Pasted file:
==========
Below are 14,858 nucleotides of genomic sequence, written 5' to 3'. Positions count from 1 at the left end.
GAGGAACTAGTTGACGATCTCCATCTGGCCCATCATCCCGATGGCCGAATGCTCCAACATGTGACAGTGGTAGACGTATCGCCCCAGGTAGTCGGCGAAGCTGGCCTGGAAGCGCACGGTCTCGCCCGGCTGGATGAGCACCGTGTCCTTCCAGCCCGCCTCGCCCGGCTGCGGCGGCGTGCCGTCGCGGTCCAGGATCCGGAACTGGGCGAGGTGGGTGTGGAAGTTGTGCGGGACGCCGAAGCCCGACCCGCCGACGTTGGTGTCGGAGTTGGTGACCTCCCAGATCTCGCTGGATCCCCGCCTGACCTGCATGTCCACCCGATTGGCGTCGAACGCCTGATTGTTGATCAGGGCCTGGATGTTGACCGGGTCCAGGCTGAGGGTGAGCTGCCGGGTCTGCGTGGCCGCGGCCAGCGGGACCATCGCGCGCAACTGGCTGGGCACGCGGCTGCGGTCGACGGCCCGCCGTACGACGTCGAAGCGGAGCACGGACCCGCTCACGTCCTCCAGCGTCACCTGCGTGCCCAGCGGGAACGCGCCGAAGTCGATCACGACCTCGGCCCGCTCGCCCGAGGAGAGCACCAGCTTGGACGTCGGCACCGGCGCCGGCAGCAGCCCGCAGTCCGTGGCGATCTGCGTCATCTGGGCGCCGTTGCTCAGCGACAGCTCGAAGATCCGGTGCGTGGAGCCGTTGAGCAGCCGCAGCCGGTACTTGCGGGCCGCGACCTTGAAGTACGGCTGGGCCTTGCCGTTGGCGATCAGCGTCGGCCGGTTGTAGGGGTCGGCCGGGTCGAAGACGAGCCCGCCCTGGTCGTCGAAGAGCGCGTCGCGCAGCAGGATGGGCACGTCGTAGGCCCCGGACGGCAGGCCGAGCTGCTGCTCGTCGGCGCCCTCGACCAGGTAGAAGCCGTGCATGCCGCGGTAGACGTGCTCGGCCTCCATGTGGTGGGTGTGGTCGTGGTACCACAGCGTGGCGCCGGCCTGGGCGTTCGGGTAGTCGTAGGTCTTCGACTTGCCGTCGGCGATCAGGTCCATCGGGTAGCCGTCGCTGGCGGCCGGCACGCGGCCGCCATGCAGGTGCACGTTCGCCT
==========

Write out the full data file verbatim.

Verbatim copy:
Below are 14,858 nucleotides of genomic sequence, written 5' to 3'. Positions count from 1 at the left end.
GAGGAACTAGTTGACGATCTCCATCTGGCCCATCATCCCGATGGCCGAATGCTCCAACATGTGACAGTGGTAGACGTATCGCCCCAGGTAGTCGGCGAAGCTGGCCTGGAAGCGCACGGTCTCGCCCGGCTGGATGAGCACCGTGTCCTTCCAGCCCGCCTCGCCCGGCTGCGGCGGCGTGCCGTCGCGGTCCAGGATCCGGAACTGGGCGAGGTGGGTGTGGAAGTTGTGCGGGACGCCGAAGCCCGACCCGCCGACGTTGGTGTCGGAGTTGGTGACCTCCCAGATCTCGCTGGATCCCCGCCTGACCTGCATGTCCACCCGATTGGCGTCGAACGCCTGATTGTTGATCAGGGCCTGGATGTTGACCGGGTCCAGGCTGAGGGTGAGCTGCCGGGTCTGCGTGGCCGCGGCCAGCGGGACCATCGCGCGCAACTGGCTGGGCACGCGGCTGCGGTCGACGGCCCGCCGTACGACGTCGAAGCGGAGCACGGACCCGCTCACGTCCTCCAGCGTCACCTGCGTGCCCAGCGGGAACGCGCCGAAGTCGATCACGACCTCGGCCCGCTCGCCCGAGGAGAGCACCAGCTTGGACGTCGGCACCGGCGCCGGCAGCAGCCCGCAGTCCGTGGCGATCTGCGTCATCTGGGCGCCGTTGCTCAGCGACAGCTCGAAGATCCGGTGCGTGGAGCCGTTGAGCAGCCGCAGCCGGTACTTGCGGGCCGCGACCTTGAAGTACGGCTGGGCCTTGCCGTTGGCGATCAGCGTCGGCCGGTTGTAGGGGTCGGCCGGGTCGAAGACGAGCCCGCCCTGGTCGTCGAAGAGCGCGTCGCGCAGCAGGATGGGCACGTCGTAGGCCCCGGACGGCAGGCCGAGCTGCTGCTCGTCGGCGCCCTCGACCAGGTAGAAGCCGTGCATGCCGCGGTAGACGTGCTCGGCCTCCATGTGGTGGGTGTGGTCGTGGTACCACAGCGTGGCGCCGGCCTGGGCGTTCGGGTAGTCGTAGGTCTTCGACTTGCCGTCGGCGATCAGGTCCATCGGGTAGCCGTCGCTGGCGGCCGGCACGCGGCCGCCATGCAGGTGCACGTTCGCCT